The banker at the centre of a corruption trial in Germany over the sale of F1 to CVC Capital Partners in 2005, has told the court for the first time that the charge that he took bribes relating to the sale is “essentially true”.
Gerhard Gribkowsky was the senior figure at Bayern LB at the time it held a stake in F1, having been left with it when its client the Kirsch Group went bust. After some legal wrangles with F1 commercial boss Bernie Ecclestone, the bank was keen to dispose of the stake and it was Gribkowsky’s job as senrior risk officer to get the best deal available.
German prosecutors charged him with corruption, alleging that he received $44 million from Ecclestone and from the Bambino Trust, which is linked to Ecclestone’s ex wife Slavica, in order to steer the sale towards CVC. He was further charged with avoiding tax by channelling the money through interests in Austria.
There have been stories emanating from Munich in the last week that Gribkowsky was “negotiating” with prosecutors to reduce his sentence and yesterday in court, he spoke for the first time in his long running trial, admitting that the prosecutors’ allegations against him were “essentially true.”
He said that Ecclestone had told him at a meeting in 2005, “the practice in F1 is that you scratch my back and I’ll scratch yours. “
He said, “It took me a long time to come to terms with what I have done and to admit even to myself, yes it was bribery and yes, I should have paid tax.”
In his evidence to the court last year, Ecclestone admitted paying the money to Gribkowsky, but denied that it was a bribe, he said that he was being “shaken down” by the banker, who threatened to make accusations to the UK Tax authorities about the Bambino Trust.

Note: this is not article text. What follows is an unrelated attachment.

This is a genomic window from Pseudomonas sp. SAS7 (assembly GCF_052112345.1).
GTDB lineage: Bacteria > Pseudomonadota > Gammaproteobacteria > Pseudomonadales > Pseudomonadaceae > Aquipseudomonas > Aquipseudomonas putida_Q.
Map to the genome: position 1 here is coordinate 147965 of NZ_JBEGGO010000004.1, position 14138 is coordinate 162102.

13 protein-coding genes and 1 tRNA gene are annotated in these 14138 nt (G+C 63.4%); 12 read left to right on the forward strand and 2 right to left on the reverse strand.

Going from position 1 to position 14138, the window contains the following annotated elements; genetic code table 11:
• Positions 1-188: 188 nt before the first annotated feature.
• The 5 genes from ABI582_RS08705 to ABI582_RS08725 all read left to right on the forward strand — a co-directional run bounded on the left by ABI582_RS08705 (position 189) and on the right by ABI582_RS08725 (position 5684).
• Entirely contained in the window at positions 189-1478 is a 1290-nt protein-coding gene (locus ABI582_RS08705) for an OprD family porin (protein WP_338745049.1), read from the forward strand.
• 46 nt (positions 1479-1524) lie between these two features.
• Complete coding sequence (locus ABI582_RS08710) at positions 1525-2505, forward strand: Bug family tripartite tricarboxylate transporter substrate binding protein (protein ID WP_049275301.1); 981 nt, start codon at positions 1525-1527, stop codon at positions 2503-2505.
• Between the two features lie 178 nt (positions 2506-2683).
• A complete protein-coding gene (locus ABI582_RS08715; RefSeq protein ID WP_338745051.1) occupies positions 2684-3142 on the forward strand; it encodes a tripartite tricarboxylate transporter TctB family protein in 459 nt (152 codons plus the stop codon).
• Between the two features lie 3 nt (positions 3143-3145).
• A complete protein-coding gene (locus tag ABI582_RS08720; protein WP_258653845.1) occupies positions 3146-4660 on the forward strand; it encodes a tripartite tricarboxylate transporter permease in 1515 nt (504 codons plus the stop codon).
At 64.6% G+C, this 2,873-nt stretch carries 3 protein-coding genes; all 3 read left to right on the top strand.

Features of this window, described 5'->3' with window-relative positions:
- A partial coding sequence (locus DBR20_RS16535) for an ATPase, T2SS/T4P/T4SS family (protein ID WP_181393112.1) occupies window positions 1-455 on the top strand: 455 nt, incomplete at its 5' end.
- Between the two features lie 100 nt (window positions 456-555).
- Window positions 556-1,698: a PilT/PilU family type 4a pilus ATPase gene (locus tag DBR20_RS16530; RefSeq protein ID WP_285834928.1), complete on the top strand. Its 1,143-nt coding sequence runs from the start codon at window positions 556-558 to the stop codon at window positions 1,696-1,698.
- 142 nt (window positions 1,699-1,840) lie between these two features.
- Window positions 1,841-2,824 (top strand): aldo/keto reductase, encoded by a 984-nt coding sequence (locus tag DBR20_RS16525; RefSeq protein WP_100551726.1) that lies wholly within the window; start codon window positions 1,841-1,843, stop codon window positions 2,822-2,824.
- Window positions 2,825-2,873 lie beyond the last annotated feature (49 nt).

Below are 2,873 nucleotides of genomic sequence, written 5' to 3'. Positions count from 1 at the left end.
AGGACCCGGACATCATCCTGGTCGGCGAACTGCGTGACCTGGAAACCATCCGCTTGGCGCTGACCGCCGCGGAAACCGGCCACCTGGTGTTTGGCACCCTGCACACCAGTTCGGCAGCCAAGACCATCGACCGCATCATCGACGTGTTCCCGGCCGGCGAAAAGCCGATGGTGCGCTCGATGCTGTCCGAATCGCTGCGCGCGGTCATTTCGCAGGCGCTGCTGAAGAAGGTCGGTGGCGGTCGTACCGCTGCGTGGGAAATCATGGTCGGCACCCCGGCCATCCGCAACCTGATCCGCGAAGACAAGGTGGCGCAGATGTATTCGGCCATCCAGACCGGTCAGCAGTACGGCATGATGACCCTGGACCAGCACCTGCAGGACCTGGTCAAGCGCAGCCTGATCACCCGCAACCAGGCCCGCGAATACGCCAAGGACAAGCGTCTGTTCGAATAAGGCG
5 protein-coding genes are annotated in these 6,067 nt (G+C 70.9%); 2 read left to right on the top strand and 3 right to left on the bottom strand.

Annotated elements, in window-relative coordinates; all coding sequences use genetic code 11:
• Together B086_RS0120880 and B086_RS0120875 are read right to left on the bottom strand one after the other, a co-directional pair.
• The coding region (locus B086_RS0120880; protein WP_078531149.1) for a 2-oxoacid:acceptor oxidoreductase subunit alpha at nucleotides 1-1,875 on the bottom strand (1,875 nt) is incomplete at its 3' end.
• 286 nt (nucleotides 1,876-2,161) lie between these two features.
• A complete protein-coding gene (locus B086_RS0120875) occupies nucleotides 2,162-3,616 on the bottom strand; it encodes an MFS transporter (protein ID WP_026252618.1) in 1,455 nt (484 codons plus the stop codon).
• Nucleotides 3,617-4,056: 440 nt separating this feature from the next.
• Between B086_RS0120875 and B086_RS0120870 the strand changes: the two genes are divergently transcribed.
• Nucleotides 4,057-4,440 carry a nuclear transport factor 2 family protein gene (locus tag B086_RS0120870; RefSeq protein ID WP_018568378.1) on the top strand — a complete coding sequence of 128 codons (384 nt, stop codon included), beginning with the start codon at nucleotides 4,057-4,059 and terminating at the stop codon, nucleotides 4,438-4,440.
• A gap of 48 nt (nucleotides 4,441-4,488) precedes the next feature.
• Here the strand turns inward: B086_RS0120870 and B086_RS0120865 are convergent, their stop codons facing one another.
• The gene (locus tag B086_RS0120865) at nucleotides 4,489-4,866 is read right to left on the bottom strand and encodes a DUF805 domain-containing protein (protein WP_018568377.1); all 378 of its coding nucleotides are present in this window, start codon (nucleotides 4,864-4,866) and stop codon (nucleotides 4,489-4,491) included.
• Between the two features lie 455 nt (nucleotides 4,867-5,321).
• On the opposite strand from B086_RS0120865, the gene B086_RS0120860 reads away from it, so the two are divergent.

Yesterday, Ecclestone, who has not been charged by German prosecutors in the case, again denied any wrongdoing and saying that the CVC offer was the best deal on the table, so was clearly the deal Bayern LB should have taken. He reacted to Gribkowsky’s confession by suggesting that the banker was “trying to save himself”, saying anything to reduce what looks like a lengthy jail term.
“I suppose he would say that (about being bribed) so maybe he gets seven years instead of 14, “ Ecclestone told the Telegraph. “The poor guy has been banged up for 18 months. He would say anything to save himself.”
The case is due to come to a close next week . The effect these revelations might have on F1 is hard to evaluate until the court makes its next move.
CVC paid $893 million for the shares. The private equity firm company, which is hoping to float the F1 business later this year at a valuation of $9.1 billion, has denied any knowledge of payments to Gribkowsky.